In my teaching capacity as a faculty member of the Integrative Cancer Therapy Fellowship Program (a one-year program offered to medical doctors through the American Academy of Anti-Aging Medicine, I have met many integrative cancer doctors who routinely incorporate the use of high doses of certain antioxidants into the treatment regimens of their cancer patients. They do so in accordance with experimental evidence, which has demonstrated the multimodal ways various antioxidants combat cancer (apoptosis, decreased proliferation, immune modulation, gap junction preservation, etc.). According to their experience, certain antioxidant supplements, along with other types of supplements and dietary practices, are an important aspect of cancer treatment for many patients.

The first landmark clinical study of its kind to show the importance of supplementation with cancer patients was published in Molecular Aspects of Medicine in 1994. Researchers showed that antioxidant supplements could play a key role in preventing the recurrence of breast cancer.13 Over the years, other studies have shown important anti-cancer benefits of antioxidant supplements when administered to patients with prostate cancer, cervical dysplasia, oral leukoplakia, atrophic gastritis, and other cancerous and precancerous conditions.7, 14-18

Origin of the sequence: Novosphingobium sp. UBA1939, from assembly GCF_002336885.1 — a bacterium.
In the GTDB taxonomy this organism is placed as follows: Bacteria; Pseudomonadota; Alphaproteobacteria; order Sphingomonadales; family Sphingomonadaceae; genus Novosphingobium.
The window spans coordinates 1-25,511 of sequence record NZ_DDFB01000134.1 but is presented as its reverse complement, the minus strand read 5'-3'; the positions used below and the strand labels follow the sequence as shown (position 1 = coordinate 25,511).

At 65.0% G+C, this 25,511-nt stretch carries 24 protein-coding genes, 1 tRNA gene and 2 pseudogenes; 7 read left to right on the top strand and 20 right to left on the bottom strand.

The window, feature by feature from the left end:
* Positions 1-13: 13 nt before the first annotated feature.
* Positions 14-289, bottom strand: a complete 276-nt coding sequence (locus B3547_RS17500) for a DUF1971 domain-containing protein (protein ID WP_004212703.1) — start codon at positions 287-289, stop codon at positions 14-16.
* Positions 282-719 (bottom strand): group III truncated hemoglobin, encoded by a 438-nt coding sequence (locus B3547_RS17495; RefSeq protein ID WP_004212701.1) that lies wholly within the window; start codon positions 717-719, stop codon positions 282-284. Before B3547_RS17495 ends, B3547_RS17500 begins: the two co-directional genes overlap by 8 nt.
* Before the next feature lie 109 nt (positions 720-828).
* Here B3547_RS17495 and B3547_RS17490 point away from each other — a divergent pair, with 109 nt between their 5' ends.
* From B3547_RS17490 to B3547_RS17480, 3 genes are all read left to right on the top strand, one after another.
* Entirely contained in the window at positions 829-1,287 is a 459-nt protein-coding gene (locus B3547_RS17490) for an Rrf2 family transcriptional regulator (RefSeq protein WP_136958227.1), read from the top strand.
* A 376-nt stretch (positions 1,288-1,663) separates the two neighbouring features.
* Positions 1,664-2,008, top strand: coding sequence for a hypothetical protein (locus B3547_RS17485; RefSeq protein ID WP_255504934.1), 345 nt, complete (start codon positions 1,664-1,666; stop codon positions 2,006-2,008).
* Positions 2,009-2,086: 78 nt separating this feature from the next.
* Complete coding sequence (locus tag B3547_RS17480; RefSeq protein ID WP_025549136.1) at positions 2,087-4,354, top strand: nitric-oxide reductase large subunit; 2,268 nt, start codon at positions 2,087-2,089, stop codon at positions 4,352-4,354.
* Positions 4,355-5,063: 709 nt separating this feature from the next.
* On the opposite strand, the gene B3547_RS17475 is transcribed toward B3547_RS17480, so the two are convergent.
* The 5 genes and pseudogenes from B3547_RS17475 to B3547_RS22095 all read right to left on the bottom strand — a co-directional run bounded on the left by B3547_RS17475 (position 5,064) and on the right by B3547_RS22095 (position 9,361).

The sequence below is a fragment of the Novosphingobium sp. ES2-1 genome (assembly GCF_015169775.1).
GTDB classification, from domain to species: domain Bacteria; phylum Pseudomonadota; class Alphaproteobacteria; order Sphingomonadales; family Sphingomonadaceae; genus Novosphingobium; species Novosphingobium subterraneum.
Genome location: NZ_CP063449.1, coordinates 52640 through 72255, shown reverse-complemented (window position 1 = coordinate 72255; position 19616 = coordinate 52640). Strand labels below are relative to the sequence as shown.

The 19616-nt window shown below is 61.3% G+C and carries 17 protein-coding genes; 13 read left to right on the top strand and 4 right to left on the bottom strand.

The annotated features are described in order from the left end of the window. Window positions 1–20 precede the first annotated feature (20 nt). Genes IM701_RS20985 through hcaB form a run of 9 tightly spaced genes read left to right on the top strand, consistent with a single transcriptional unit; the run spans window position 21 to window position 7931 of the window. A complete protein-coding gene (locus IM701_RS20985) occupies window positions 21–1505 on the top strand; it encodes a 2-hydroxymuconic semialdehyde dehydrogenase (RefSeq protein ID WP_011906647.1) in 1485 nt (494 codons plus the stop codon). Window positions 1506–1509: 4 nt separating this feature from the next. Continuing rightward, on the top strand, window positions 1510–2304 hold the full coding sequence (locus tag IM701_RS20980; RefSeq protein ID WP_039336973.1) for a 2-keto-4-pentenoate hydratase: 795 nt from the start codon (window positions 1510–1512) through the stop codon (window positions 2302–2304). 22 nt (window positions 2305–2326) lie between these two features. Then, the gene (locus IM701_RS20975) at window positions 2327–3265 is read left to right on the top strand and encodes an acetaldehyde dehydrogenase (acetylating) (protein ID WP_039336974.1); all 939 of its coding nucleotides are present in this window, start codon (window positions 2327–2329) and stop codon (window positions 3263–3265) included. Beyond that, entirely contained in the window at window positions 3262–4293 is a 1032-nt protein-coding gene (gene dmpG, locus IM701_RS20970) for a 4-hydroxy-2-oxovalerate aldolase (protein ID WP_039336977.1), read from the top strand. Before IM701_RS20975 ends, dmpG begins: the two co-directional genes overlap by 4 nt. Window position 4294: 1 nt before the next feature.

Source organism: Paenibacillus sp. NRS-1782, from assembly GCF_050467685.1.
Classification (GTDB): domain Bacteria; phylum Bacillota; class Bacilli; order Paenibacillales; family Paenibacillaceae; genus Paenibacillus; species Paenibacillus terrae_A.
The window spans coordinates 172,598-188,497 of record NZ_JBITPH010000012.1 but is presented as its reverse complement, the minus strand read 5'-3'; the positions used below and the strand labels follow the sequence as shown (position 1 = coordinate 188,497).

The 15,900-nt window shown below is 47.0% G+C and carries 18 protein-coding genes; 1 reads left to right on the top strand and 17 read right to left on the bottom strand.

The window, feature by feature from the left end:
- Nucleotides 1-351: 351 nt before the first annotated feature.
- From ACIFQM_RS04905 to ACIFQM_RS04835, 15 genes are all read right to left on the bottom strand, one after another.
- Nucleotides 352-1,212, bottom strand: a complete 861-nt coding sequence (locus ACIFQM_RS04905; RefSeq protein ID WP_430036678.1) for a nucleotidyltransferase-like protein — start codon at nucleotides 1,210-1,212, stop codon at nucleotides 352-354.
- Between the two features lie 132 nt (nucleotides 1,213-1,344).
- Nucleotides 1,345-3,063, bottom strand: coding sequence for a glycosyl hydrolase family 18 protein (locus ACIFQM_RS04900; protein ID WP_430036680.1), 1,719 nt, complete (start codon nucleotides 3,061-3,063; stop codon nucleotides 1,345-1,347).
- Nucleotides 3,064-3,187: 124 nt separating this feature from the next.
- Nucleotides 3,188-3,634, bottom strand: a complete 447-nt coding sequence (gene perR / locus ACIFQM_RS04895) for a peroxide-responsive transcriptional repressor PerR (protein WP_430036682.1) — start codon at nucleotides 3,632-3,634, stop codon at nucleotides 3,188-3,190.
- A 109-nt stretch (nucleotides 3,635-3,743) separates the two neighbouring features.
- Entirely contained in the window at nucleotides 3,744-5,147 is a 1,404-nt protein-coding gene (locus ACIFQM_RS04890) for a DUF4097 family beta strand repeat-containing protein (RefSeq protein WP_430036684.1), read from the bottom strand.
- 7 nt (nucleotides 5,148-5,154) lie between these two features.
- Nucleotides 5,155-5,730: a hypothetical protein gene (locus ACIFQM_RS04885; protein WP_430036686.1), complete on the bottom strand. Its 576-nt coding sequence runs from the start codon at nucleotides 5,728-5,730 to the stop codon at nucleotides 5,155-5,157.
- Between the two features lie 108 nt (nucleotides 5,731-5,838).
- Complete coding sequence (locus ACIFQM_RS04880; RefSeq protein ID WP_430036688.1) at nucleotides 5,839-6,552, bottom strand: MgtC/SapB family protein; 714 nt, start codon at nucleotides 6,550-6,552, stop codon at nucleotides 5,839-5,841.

In clinical practice, it is common to encounter patients who take a standard multiple vitamin and mineral each day for the purposes of increasing well-being and energy, and decreasing the risk of degenerative diseases. The EPIC Study suggests that unless a multiple vitamin / mineral supplement is enriched with meaningful doses of antioxidants, then it is unlikely to provide significant anti-cancer and anti-heart disease properties.1 Accordingly, health practitioners should review the antioxidant dosages contained in the supplements their patients are taking and, when appropriate, direct them to supplements that contain meaningful concentrations of antioxidants (e.g., vitamin E succinate: 400 IU; vitamin C: 500-1,000 mg; selenium: 100-200 mcg; etc.). This one simple intervention may help reduce the patient`s risk of cancer by almost 50 percent and all-cause mortality by 42 percent over the ensuing decades, according to the finding of Li, et al.


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  14. Van Eenwyk J, Davis FG, Bowne PE. Dietary and serum carotenoids and cervical intraepithelial neoplasia. Int J Cancer, 1991;48:34-8.
  15. Liu T, Soong SJ, Wilson NP, et al. A case control study of nutritional factors and cervical dysplasia. Cancer Epidemiol Biomark Prev, 1993;2(6):525-30.
  16. Rembiasz K, budzynski A, Karcz D, et al. Multifocal atrophic gastritis: pathogenesis and therapeutic implications. Eur J Gastrenerol Hepatol, 2005;17(8):857-63.
  17. Stich HF, Rosin MP, Vallejera MO. Reduction with vitamin A and beta-carotene administration of proportion of micronucleated buccal mucosal cells in Asian betel nut and tobacco chewers. Lancet, 1984;1:1204-6.